So we looked at the data for two-income families today earning an average income. What we found was that, while those families certainly make more money than a one-income family did a generation ago, by the time they pay for the basics -- an average home, a health insurance policy, a second car to get Mom to work, child care, and taxes -- that family actually has less money left over at the end of the month to show for it. We tend to assume with two incomes you're doubly secure. But if you count on every penny of both of those incomes, which most families today do, then you're in big trouble if either income goes away. And obviously, if you have two people in the workforce, you have double the chance that someone will get laid off, or double the chance that someone could get too sick to work. When that happens, two-income families really get into trouble, and that's how a lot of families quickly go bankrupt.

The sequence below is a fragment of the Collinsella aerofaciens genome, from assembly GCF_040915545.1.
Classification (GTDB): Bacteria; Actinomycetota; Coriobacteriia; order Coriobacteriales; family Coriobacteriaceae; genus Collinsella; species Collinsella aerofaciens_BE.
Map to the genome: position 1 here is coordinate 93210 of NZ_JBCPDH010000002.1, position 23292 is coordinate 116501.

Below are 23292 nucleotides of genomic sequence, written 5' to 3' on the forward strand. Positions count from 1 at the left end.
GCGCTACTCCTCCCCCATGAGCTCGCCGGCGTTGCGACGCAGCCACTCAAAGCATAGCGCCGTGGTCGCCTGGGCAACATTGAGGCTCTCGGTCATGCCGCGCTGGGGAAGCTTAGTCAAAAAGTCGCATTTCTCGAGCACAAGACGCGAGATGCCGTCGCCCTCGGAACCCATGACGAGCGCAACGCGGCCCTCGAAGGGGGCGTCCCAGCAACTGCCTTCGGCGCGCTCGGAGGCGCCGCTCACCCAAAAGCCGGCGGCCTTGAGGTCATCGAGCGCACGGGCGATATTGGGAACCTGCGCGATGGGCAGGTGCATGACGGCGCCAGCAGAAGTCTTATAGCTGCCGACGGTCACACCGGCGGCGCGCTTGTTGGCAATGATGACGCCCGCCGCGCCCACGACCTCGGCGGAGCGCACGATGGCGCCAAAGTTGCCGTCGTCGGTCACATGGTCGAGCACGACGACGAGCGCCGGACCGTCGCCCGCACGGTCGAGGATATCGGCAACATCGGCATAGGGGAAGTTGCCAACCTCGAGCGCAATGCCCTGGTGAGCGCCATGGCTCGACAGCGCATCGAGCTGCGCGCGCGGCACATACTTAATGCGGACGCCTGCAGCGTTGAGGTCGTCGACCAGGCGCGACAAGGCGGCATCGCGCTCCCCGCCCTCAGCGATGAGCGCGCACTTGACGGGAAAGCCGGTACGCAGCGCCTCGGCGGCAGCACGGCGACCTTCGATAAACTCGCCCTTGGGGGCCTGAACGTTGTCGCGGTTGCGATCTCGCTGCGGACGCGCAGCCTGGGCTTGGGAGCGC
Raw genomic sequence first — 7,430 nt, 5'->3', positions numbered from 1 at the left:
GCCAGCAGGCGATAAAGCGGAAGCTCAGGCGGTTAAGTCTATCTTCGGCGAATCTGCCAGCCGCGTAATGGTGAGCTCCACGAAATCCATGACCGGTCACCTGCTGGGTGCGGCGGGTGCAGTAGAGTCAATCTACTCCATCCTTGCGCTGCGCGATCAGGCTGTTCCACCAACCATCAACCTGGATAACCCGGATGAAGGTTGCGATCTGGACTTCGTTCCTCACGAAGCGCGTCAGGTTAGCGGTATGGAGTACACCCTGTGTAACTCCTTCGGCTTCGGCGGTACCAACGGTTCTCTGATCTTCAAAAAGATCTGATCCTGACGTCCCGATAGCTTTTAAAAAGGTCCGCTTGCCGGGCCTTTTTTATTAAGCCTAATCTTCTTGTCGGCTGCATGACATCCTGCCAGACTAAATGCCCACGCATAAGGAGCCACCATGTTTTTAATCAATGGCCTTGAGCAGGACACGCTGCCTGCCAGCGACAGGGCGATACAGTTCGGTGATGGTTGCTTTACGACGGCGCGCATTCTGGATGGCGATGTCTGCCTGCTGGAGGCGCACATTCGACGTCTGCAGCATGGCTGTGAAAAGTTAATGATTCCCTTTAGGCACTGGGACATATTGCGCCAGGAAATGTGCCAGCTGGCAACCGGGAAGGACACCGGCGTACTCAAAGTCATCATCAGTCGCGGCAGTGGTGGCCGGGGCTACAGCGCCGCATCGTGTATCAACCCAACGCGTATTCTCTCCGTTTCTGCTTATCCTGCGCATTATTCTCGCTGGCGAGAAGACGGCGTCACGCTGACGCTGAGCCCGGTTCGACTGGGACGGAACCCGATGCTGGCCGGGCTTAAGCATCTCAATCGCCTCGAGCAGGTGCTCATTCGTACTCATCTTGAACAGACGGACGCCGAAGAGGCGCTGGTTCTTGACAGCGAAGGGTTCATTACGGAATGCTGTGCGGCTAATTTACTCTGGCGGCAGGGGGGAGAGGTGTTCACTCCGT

MJ.com: In the past, it seems like a stay-at-home mom could act as an insurance policy for the family if the dad was laid off or whatnot. But today two-income families have nothing to fall back on in the event of a disaster.
AT: Right. It used to be that a stay-at-home parent was a sort of safety net -- she (and it was usually a "she") not only took care of the children, but she was there if anyone got sick. Or if Grandma broke a hip, she could step in and provide care without costing the family financially. But today, with both parents in the workforce 100 percent of the time, there's just no way to care for somebody on the side -- either somebody has to take time off work or somebody has to pay someone to provide that care. In either it represents a big financial blow, and families just don't have the flexibility to deal with it anymore.
MJ.com: Some conservative commentators might see this as evidence that the mother should return home.